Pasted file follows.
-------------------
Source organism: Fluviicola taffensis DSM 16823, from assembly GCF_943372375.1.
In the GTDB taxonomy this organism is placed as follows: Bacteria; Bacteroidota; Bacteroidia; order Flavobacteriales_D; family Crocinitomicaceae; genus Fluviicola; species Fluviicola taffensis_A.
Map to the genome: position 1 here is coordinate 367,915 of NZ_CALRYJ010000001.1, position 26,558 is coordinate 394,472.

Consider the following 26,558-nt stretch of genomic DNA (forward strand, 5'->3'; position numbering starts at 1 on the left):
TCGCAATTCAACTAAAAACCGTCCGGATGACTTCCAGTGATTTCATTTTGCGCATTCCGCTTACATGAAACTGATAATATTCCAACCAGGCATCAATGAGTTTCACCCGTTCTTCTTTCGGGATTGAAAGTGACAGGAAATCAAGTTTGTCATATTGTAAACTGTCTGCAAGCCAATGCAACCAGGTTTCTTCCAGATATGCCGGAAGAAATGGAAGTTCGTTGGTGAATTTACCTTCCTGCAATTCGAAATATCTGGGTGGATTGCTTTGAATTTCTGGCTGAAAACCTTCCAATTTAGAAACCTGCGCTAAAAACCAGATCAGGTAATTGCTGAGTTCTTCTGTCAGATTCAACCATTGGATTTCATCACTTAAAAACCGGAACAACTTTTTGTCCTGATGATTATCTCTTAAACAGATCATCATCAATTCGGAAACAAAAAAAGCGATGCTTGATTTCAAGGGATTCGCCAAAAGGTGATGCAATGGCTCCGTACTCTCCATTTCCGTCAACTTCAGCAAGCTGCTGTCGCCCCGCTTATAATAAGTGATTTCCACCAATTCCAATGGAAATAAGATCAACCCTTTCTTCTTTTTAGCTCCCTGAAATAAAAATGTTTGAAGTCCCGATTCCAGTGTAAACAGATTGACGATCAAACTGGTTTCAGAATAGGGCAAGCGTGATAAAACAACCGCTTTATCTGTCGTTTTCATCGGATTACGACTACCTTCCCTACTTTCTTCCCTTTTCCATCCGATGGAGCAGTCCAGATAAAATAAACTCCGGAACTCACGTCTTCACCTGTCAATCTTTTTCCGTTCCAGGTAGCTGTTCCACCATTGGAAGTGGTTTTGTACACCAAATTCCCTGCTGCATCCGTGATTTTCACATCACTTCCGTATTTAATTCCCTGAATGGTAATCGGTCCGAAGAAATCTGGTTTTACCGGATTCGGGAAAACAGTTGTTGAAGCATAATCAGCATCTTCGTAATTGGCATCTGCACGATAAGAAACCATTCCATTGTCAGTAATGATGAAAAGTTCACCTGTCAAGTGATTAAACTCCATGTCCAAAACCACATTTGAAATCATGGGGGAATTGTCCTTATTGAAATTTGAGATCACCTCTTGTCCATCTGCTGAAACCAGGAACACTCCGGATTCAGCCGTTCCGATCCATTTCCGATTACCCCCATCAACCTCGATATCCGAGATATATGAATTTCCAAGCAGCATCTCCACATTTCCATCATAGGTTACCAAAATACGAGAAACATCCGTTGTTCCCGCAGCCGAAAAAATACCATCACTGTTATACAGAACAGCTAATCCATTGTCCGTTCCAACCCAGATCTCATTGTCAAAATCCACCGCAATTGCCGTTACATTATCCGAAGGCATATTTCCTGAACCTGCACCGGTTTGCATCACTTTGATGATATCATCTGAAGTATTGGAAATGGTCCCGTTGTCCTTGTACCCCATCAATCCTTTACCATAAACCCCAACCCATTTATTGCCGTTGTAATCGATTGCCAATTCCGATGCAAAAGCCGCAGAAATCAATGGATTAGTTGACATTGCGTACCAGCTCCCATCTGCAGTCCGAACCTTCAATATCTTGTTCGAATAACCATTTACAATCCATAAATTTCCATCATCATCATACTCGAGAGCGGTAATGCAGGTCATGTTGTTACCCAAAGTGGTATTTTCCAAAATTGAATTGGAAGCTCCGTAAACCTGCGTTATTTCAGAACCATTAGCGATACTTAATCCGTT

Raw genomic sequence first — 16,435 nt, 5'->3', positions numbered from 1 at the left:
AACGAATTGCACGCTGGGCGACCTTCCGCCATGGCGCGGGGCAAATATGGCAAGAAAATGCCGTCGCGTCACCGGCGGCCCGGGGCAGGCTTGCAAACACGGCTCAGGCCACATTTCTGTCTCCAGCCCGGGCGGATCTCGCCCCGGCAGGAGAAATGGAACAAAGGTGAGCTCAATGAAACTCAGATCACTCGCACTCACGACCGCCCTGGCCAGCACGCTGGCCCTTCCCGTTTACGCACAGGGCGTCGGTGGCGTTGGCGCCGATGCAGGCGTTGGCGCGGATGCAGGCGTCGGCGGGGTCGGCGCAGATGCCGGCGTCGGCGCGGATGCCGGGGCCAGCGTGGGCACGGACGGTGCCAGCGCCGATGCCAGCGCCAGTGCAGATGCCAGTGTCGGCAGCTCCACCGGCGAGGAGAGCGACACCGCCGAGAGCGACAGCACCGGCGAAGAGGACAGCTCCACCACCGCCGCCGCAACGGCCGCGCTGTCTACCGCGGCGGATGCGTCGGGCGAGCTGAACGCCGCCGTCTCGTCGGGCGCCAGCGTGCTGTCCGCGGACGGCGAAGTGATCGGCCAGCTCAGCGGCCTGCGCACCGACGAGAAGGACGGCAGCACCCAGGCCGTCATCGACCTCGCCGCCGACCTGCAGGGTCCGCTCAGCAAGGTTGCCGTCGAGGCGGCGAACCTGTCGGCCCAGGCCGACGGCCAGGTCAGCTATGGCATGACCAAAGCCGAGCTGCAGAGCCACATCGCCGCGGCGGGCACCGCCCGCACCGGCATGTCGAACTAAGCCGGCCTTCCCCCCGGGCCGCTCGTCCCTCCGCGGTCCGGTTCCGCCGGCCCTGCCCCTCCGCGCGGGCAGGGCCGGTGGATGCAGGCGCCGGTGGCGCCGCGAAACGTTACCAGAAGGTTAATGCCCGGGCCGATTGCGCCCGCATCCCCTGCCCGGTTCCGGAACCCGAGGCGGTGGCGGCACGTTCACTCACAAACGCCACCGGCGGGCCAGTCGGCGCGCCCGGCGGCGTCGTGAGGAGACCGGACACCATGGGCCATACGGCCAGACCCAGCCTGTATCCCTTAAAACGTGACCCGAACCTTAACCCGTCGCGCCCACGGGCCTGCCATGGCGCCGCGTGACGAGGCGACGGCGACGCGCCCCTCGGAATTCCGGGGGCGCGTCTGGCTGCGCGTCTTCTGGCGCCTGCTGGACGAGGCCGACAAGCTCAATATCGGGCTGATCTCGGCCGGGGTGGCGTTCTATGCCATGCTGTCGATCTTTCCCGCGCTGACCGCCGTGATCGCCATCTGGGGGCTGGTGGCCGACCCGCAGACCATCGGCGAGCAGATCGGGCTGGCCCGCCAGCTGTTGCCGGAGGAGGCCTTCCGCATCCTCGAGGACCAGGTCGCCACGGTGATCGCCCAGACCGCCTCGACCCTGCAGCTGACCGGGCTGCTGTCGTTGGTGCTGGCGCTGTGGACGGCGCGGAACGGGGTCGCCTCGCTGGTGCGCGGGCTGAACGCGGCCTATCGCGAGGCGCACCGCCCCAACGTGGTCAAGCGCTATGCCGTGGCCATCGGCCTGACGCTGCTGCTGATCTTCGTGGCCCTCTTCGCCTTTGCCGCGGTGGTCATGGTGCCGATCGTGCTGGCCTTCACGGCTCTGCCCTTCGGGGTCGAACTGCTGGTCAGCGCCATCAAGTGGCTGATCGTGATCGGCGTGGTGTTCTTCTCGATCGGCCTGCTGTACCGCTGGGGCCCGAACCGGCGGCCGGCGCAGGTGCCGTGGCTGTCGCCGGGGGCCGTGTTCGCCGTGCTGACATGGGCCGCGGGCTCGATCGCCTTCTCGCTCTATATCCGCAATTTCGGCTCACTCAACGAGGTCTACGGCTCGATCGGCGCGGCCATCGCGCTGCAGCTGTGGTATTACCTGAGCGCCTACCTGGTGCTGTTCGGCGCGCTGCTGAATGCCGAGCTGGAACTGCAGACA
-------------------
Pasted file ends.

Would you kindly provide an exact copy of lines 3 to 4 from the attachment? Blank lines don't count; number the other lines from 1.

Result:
Map to the genome: position 1 here is coordinate 367,915 of NZ_CALRYJ010000001.1, position 26,558 is coordinate 394,472.

Consider the following 26,558-nt stretch of genomic DNA (forward strand, 5'->3'; position numbering starts at 1 on the left):